Content, Culture, Conflict

Content, Culture, Conflict

Short answers to big questions: What makes Christian worship  Christian?  What makes Christian worship  Worship?  Are there required ingredients for worship?  What separates Christian from pseudo-Christian worship?

-What separates Christian from pseudo-Christian worship?

-Acknowledgement of the deity of the Father, Son and Holy Spirit.

-An orthodox acknowledgement of Scripture, the Church, forgiveness and the eschaton.

-Agreement with the Nicene Creed.

How should Christians worship?

-Are there specific guidelines for worship, regardless of culture?
Yes!  You should:

-Use the biblical tools and means of worship.

-Have a theological plan.

-Worship in a culturally relevant style.

What is the difference between style and content? (C. Cherry)

-Style is the way we express the content within our context.

-Style is negotiable; content is non-negotiable.

-Style is contextual; content is universal.

What is causing conflict?

-Why is “church” the hardest thing about being a Christian?

-We have confused unity with sameness (1 Cor 12:19).

-We are Human!

-Disagreement on the primary purpose of the gathering (worship or evangelism).

-Our culture has enthroned music.

-A shifting culture (postmodernism).

-How has the Culture shifted? (R. Webber)

-Scientific – from Rationalism to Mystery

-Philosophic – from Individual to Communal

-Communication – from Verbal to Symbolic

How can Modern Church worship adapt to Postmodernism?

-Are there specific steps necessary to move towards Postmodernism? (R. Webber)

-Embrace mystery and paradox; don’t just explain and reason people into the faith.

-Design communal services; increase participation; decrease presentation.

-Incorporate symbolic communication; let the Arts speak the Truth.

3 Responses to “Content, Culture, Conflict”

  1. James says:

    Thrilled to see you dwelling on worship the way you are. Some very good stuff here.

    I do have a remark on your video “How Do You Choose Songs …” – Youtube doesn’t allow long comments, and this is likely to get a bit long.

    You quote R. Webber on a point where I think I’d need to significantly disagree – that services should be judged on content, and not “style.”

    I would simply add: The form of a service … or let’s say “style” – is also a part of the message. It is possible to create worship music which has truthful “contents” (i.e., text), but whose form contradicts the contents … i.e., if the words are about corporate worship, and imply that the song is being sung corporately … but the rhythym is such that the congregation will never be able to follow, and it’s simply a solo work – or a work for solo singer with the congregation as “backup” singers, or sing-a-long singers. The “form” of music is immensely important. This has been largely neglected in seminaries … the aesthetics of music. I would suggest that music which encourages use of a “worship leader” due to its performance qualities … falls short of the mark of truly corporate worship music. But you must also “speak to” those congregations which aren’t likely to let go of their worship leaders, I understand …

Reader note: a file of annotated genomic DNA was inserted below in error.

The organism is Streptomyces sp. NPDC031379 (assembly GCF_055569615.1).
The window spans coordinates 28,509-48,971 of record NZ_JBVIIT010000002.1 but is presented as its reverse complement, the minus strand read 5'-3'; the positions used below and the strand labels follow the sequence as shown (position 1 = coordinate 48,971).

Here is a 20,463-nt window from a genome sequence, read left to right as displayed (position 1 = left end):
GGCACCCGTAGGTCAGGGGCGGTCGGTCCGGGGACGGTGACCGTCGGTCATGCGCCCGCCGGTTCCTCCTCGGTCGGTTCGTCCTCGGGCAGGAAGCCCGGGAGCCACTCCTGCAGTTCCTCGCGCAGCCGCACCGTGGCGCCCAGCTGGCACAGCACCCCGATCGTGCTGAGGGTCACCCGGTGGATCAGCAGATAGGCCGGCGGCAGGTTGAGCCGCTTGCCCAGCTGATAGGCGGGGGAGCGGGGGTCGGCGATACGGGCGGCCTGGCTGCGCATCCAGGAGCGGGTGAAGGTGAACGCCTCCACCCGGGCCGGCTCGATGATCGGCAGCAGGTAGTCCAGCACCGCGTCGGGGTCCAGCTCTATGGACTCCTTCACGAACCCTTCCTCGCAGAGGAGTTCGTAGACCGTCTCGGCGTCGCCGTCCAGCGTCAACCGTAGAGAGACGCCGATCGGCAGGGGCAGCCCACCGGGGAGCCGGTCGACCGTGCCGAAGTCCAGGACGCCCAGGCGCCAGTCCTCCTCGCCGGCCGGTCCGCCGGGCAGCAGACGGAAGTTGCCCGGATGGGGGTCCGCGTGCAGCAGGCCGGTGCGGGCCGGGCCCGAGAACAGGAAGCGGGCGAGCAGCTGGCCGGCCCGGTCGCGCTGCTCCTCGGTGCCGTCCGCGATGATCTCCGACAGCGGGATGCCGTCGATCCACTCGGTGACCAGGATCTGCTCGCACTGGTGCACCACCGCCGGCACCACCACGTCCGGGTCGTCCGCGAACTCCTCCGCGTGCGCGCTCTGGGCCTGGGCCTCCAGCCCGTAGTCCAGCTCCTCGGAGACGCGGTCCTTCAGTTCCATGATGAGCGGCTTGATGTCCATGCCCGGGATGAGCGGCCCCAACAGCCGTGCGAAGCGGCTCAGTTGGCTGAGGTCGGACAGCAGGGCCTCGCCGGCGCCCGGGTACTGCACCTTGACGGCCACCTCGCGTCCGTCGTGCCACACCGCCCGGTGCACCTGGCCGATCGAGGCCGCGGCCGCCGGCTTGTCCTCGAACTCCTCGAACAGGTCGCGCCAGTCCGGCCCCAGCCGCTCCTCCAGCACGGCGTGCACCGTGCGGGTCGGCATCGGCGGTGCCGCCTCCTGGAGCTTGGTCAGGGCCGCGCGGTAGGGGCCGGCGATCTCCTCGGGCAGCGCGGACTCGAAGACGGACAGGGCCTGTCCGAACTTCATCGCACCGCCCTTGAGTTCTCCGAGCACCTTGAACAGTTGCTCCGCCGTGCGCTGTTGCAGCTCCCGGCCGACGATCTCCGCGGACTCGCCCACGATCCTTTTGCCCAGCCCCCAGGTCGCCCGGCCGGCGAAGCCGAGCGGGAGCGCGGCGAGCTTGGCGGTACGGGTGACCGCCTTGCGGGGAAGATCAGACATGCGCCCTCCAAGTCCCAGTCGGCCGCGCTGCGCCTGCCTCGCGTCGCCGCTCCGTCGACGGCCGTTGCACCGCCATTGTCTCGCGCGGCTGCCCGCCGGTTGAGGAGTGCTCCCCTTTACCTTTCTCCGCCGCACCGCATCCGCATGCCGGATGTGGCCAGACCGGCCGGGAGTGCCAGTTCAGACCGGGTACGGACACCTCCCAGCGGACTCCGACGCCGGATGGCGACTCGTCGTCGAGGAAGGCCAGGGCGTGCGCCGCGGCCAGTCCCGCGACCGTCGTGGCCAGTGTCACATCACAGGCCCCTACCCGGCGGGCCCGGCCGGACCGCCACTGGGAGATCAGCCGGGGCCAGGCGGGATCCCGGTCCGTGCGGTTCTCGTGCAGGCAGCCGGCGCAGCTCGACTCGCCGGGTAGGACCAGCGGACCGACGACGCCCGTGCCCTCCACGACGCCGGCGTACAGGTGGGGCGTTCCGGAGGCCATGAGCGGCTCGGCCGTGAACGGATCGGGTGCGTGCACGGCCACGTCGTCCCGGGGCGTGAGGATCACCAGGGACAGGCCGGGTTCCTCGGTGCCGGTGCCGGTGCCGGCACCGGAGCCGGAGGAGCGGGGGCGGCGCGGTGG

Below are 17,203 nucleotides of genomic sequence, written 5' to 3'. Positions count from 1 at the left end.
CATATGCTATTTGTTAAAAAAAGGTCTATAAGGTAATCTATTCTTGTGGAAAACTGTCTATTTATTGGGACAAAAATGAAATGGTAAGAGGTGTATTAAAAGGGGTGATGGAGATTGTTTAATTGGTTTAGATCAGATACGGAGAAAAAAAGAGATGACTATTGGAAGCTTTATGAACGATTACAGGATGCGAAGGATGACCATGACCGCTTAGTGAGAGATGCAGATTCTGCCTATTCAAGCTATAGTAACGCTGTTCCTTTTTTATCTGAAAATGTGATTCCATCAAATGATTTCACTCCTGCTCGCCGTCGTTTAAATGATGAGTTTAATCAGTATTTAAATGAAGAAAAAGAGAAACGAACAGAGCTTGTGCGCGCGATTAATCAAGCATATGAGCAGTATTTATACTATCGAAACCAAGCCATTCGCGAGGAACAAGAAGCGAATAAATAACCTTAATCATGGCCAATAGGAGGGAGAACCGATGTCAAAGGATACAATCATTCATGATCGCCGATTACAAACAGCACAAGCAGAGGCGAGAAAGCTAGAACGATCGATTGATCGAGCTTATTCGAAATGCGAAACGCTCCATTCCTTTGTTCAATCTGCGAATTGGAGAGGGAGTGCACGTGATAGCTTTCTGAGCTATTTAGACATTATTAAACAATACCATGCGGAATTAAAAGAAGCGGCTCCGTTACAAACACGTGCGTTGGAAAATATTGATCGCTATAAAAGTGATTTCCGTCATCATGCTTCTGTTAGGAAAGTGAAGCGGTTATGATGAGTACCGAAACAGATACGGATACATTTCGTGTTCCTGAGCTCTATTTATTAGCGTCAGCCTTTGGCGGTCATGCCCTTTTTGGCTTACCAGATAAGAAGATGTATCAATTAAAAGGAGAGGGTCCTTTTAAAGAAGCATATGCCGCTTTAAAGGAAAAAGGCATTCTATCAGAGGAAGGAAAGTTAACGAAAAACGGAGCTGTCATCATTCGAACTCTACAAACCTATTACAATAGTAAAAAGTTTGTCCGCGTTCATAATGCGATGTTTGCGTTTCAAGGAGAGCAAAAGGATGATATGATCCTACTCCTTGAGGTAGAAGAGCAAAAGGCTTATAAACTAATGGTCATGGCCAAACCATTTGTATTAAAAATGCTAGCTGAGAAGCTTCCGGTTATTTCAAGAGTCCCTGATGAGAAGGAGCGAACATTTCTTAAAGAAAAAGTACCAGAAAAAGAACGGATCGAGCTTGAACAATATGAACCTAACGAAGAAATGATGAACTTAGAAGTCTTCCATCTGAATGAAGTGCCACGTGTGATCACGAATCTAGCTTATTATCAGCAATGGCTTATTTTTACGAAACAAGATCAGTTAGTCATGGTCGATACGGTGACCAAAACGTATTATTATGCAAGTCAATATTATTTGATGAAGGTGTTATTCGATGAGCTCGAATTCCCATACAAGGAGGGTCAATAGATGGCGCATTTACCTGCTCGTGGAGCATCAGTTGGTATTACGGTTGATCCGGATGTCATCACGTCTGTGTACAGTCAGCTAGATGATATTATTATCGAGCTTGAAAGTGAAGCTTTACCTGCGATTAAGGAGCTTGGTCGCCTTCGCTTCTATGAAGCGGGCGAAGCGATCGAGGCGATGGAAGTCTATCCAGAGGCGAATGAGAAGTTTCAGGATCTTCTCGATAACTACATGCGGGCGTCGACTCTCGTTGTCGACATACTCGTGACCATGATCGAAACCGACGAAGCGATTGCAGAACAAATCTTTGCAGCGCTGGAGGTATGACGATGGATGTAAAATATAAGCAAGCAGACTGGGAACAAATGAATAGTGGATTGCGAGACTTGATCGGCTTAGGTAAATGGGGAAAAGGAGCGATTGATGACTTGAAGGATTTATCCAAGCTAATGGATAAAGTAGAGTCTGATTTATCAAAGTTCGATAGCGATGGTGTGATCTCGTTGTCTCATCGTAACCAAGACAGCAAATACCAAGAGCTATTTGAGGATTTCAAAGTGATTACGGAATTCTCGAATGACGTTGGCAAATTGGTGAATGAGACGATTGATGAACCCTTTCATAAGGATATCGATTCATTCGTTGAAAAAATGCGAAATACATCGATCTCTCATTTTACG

Odd being “at odds” with R. Webber on this. He was a prof and also a fellow church member a long time ago, and I love very much what he was able to accomplish.

    Blessings to you and thanks for all you do. And thanks especially for helping think about “corporate” in worship. This is very much lacking in American Christianity.

  2. Jim Altizer says:

    Thanks, James, for your thoughtful comments and encouragement. You’ll notice R Webber’s quote was directed towards judging a service, not a song. Your comments were about worship music, whereas I was speaking of the content of the entire service. I don’t think we are very far apart on this at all.

  3. James says:

    Thanks for your reply, Dr. Altizer.

    I have been doing a great deal of thinking about worship in 21st Century America (I’ve come back to it, having left in the 20th) and it seems to me very clear that various aspects of worship in many Evangelical churches have profoundly contributed to Evangelical sensibilities, leading to forms of sentimentality which make faith and moving forward rather difficult. Your work in encouraging us to think about corporate worship is thus very, very important; a church which worships corporately is worshipping more profoundly in spirit and truth than a gathering where most are involved in some form of individual worship.

    Here is something I recently found which I’m looking at when I have time, and might be an interesting avenue of research for yourself. In the second half of the nineteenth century in America – particularly around 1860 – there was quite a bit written about problems of “proxy worship” – i.e., expectations that the congregation will worship silently while a soloist or group performs a piece. I’ve found so far one source with a few tips on aiding congregational singing as a remedy.

    I am guessing that more pressing needs of confronting forms of “higher criticism” ended up consuming time and media space, foreshortening possible reforms that might have otherwise taken place (as well as making Christians in general rather jittery).

    I do like your gentle approach. Worship is so important, and so important that we get it right. But it is also sensitive, a gentle-handed approach is needed – and you are an inspiration here.



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